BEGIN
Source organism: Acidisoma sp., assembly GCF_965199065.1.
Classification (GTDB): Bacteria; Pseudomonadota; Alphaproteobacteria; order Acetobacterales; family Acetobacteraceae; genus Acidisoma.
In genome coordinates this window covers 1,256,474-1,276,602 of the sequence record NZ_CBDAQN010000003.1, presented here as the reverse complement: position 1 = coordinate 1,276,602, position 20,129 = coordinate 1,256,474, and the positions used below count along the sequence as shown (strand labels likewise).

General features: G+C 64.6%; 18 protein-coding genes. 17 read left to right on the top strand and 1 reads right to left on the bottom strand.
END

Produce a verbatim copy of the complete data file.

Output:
Source organism: Acidisoma sp., assembly GCF_965199065.1.
Classification (GTDB): Bacteria; Pseudomonadota; Alphaproteobacteria; order Acetobacterales; family Acetobacteraceae; genus Acidisoma.
In genome coordinates this window covers 1,256,474-1,276,602 of the sequence record NZ_CBDAQN010000003.1, presented here as the reverse complement: position 1 = coordinate 1,276,602, position 20,129 = coordinate 1,256,474, and the positions used below count along the sequence as shown (strand labels likewise).

General features: G+C 64.6%; 18 protein-coding genes. 17 read left to right on the top strand and 1 reads right to left on the bottom strand.